Shanghai seeks PJ limits
Community leaders in Shanghai have begun a campaign to discourage residents’ longstanding habit of wearing pajamas out of their bedrooms and on the streets, the state-run Youth Daily reported yesterday. “We’re telling people not to wear pajamas in the street because it looks very uncivilized,” community official Guo Xilin was quoted as saying. The Shanghainese habit of wearing pajamas in public emerged alongside China’s economic reforms over the past 30 years as it became a sign of prosperity, because it meant people did not sleep in tattered old clothes. For a large number of Shanghainese, wearing pajamas outside has become more a way of life than a fashion statement, and to outsiders, the phenomenon is part of the city’s charm. Guo, however, called pajama-wearers “visual pollution” and a public embarrassment to the city. But some residents still argue wearing pajamas is perfectly acceptable. “Pajamas are also a type of clothes,” a retiree surnamed Ge was quoted as saying, adding that they’re “comfortable.”
■ HONG KONG
Boy ill from tainted food
A 10-year-old child in Hong Kong has developed kidney stones after eating milk products and biscuits tainted with melamine, a chemical normally used to make plastic, authorities said yesterday. It takes the total number of melamine cases in the territory to 11. The health department said in a statement the boy had a history of exposure to melamine-tainted milk products and biscuits bought from the local market.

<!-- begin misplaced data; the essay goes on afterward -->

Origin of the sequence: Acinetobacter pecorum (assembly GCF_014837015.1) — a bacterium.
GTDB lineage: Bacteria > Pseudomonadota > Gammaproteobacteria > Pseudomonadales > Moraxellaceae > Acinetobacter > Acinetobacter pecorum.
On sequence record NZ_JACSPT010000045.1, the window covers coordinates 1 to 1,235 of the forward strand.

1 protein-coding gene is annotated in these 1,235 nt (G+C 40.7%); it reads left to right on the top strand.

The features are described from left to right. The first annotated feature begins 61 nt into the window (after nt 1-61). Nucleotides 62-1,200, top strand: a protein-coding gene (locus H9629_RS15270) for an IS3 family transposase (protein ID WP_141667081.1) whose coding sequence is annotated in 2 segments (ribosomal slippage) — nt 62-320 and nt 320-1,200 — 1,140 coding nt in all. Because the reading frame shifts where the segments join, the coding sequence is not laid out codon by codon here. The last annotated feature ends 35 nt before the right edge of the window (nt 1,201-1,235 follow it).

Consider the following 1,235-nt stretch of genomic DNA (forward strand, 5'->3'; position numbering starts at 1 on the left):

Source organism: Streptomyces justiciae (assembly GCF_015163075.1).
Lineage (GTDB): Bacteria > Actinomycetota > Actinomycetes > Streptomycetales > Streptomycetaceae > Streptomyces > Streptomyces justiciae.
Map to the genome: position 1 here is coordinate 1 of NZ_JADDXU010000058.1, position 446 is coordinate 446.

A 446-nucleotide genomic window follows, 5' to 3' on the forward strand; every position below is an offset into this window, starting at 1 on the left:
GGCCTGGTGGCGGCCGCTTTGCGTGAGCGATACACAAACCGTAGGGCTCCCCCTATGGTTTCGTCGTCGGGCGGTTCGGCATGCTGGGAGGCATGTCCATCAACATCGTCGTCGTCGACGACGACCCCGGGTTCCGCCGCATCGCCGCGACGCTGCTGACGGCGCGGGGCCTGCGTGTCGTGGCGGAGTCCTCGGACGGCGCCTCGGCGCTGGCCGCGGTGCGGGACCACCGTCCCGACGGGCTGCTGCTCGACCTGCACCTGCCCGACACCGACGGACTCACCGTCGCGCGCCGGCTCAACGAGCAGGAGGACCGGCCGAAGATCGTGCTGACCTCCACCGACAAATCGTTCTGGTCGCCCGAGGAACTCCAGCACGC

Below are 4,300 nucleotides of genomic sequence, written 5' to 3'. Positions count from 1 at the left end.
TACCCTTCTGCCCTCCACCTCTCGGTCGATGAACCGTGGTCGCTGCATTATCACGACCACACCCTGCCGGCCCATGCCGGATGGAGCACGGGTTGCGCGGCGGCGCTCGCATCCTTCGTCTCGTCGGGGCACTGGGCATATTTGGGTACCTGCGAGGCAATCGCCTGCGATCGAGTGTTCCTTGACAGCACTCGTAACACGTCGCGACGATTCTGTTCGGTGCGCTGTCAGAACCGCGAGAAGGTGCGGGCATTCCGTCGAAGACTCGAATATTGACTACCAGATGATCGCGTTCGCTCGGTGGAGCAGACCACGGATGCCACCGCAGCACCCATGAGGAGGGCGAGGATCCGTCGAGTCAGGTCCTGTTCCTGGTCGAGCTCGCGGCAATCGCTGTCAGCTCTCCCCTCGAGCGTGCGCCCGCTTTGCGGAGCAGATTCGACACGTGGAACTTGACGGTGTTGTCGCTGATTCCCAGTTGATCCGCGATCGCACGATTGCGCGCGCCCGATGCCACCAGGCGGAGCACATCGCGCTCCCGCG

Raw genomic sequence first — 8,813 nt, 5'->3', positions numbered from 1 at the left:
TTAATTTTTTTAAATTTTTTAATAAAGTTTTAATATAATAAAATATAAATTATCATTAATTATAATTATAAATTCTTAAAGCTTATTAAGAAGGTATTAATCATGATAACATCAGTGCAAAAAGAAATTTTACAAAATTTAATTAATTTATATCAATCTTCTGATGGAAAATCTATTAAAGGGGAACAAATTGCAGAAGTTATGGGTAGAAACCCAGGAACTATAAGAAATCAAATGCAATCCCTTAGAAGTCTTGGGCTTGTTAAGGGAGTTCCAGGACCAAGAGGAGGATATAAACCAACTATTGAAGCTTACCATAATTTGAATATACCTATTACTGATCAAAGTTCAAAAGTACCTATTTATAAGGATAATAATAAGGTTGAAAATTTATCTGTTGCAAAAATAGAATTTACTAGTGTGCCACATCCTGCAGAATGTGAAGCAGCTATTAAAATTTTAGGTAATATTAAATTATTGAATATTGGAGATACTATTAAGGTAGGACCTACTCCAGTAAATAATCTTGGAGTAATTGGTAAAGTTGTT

Chinese cheer Steven Chu
Local media are cheering US president-elect Barack Obama’s pick of Chinese-American Steven Chu(朱棣文) for the post of US energy secretary, saying it bodes well for future cooperation between the two countries. Photographs of Chu, who was born in St Louis to Chinese parents, were printed on the front pages of major newspapers yesterday. The state-owned China Daily cited Chinese academics as saying Chu’s ethnic background would ease cooperation between China and the US. Chu, currently director of the Lawrence Berkeley National Laboratory in California, has been a frequent visitor to China, which his parents left in 1943. The Nobel Prize winner in physics is a vocal advocate of more research into alternative energy, arguing that a shift away from fossil fuels is essential to combat global warming.
Arroyo cancels trip to south
A spate of bombings has forced President Gloria Arroyo to cancel a trip to the troubled southern island of Mindanao, Presidential Spokesman Jesus Dureza said yesterday. Arroyo called off the visit on the advice of military commanders, he said. She had been scheduled to meet farmers in Cotabato City and in the province of Sultan Kudarat yesterday. A homemade bomb exploded at a busy junction on the outskirts of Cotabato City on Thursday, the latest in a series of similar incidents in recent weeks.
Bus crash kills 22: police
At least 22 people were killed and 57 injured when an overcrowded bus carrying schoolchildren back from a picnic skidded off a highway in southern Nepal, police said yesterday. The bus was carrying around 80 children, and most were around nine or 10 years old, a police officer from Nawalparasi said. “Fifteen children died on the spot late on Thursday and the rest died undergoing treatment or on the way to hospital,” he said.